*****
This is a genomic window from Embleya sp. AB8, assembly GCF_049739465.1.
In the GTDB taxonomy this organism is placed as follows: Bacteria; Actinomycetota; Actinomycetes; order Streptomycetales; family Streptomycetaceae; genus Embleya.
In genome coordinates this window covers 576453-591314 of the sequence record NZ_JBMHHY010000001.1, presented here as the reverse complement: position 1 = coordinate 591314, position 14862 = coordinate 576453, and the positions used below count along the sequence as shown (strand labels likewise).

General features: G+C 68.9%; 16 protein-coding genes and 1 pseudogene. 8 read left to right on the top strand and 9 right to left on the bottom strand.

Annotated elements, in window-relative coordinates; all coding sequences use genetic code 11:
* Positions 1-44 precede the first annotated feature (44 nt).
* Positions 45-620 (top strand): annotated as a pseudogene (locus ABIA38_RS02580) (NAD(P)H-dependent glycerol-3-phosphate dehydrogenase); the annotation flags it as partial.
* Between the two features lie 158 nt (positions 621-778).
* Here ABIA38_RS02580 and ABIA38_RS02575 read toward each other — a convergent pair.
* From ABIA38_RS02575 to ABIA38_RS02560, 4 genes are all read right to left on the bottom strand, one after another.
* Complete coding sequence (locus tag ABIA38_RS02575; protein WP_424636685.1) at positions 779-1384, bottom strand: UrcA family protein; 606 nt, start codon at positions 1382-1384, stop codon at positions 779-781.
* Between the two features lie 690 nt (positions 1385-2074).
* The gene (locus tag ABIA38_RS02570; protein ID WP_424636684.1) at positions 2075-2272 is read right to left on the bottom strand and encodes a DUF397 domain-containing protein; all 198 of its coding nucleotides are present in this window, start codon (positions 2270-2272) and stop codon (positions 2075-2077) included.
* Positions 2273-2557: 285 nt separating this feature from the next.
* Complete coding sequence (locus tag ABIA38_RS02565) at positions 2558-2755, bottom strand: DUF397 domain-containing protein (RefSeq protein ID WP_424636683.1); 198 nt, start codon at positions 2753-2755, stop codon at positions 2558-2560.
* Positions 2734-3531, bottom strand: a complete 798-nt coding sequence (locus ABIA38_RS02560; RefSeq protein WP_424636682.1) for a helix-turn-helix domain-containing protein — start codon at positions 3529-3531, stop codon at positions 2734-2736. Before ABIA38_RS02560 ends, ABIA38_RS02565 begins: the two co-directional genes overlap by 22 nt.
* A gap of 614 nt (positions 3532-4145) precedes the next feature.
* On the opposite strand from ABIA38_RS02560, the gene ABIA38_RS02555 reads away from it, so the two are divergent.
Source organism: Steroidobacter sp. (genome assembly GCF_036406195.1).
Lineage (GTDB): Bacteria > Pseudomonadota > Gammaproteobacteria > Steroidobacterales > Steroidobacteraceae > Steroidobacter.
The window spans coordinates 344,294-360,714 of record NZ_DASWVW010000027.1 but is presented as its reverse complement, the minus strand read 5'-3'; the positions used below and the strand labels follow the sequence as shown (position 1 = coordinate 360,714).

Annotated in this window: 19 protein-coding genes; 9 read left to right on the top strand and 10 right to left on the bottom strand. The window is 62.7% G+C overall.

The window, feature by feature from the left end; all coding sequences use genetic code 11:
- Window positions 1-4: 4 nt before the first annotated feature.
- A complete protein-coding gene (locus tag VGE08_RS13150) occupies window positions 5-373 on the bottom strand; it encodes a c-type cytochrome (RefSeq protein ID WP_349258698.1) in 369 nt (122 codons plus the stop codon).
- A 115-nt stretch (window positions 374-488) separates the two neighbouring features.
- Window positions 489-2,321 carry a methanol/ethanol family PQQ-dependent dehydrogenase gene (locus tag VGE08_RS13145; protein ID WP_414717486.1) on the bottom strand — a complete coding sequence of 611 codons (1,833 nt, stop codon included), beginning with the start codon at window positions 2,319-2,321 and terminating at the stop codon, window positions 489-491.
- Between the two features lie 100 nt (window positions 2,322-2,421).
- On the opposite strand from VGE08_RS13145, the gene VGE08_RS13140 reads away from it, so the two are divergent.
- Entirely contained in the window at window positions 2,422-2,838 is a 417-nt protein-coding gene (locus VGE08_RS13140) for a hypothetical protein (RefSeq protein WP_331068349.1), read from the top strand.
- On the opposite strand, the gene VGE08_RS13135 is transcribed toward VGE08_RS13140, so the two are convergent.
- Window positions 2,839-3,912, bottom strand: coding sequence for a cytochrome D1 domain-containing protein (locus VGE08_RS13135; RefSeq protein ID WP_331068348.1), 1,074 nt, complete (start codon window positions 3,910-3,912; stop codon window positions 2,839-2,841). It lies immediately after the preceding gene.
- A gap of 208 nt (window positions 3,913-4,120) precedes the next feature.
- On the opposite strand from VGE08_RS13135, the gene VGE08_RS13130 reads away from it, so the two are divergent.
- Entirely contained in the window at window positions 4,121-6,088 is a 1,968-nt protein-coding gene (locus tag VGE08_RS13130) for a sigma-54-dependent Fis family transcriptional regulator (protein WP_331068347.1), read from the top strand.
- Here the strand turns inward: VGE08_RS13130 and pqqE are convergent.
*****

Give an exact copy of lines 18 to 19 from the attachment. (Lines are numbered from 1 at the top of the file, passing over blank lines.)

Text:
* On the opposite strand from ABIA38_RS02560, the gene ABIA38_RS02555 reads away from it, so the two are divergent.
Source organism: Steroidobacter sp. (genome assembly GCF_036406195.1).